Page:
Finance Department was duped into redirecting a $ 750,000 payment for Dell computer equipment
and services to a criminal’s bank account in Minnesota.
Not all cyber threats are new, some are re-emerging ones, such as ransomware. Despite talk of a
decline in ransomware attacks, they are still hitting the headlines and certainly aren’t to be
ignored. On 25 July 2019, ransomware attacks prompted Louisiana to declare a state of
emergency, while another ransomware attack on the same day crippled a South African power
company’s entire network.
Microsoft’s remote access system, Remote Desktop Protocol (RDP), still remains the most common
threat vector. Even after seeing attacks cause havoc across the world, many organisations have still
not secured the RDP and, once it is compromised, attackers have complete control over servers and
Most recently, on 14 May, Microsoft issued a warning about the BlueKeep vulnerability affecting RDP.
In fact, ‘RDP shops’ are readily available on the dark web where criminals can purchase access to
vulnerable systems for as little as £3.
Another area of concern which has been around for a while and is increasing in prevalence is the
focus of criminals on the theft of personal information, which is used for identity theft or extortion.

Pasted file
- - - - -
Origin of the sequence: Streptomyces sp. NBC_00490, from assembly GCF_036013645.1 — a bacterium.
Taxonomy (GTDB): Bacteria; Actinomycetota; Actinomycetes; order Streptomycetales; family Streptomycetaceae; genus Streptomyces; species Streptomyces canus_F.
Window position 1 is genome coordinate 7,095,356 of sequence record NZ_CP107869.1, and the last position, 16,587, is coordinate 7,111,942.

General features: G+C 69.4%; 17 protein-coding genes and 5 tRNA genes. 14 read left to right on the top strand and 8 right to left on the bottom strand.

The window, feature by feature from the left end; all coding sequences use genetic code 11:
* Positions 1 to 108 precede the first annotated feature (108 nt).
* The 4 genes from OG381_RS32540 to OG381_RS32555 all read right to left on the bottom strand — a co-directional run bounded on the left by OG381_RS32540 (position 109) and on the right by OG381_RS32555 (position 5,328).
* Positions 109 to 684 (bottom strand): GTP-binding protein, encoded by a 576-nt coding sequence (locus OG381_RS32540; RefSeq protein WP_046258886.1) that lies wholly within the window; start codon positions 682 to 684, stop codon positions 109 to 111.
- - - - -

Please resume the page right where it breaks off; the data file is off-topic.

Credentials, children’s data, social security information, passport details, medical records
are all targeted.
Where does all this leave us? What are the ‘musts’ we should be
doing to combat these emerging threats?
Number one, as ever, is training – all users and regularly. Only with regular training sessions
can we hope to keep up with ever-evolving threats. Stats support this too. With the phishing
threat, for example, research has shown that where organisations ran between 1 and 5
campaigns, there was a 33% phishing click-through rate.
However, this rate dropped to 28% with 6 to 8 campaigns and dropped to 13% with 11 plus
campaigns. The more training, the better – reinforcement is the key!
Passwords too are crucial. We need to move away from simple, straightforward passwords
and help our users to do so. With today’s sophisticated attacks we have to enforce both
password length and complexity.
Wherever possible, organisations should implement two or multifactor authentication (2FA / MFA).
Staying on top of patch management is an absolute ‘must-do’ too; updating everything at the earliest
possible opportunity. And whenever you implement a new solution, yes, you’ve guessed it, train
and test your staff!
WANT TO LEARN MORE?
If you would like to explore how URM’s consultancy and training services can
benefit your organisation, we offer a ‘no obligation’ discussion with a senior
member of our consultancy team. Please let us know the specific challenge
you are facing within our areas of expertise e.g. information security
(ISO 27001, PCI DSS), data protection (GDPR, DPA 2018), business continuity
(ISO 22301) and risk management so that we can arrange a discussion.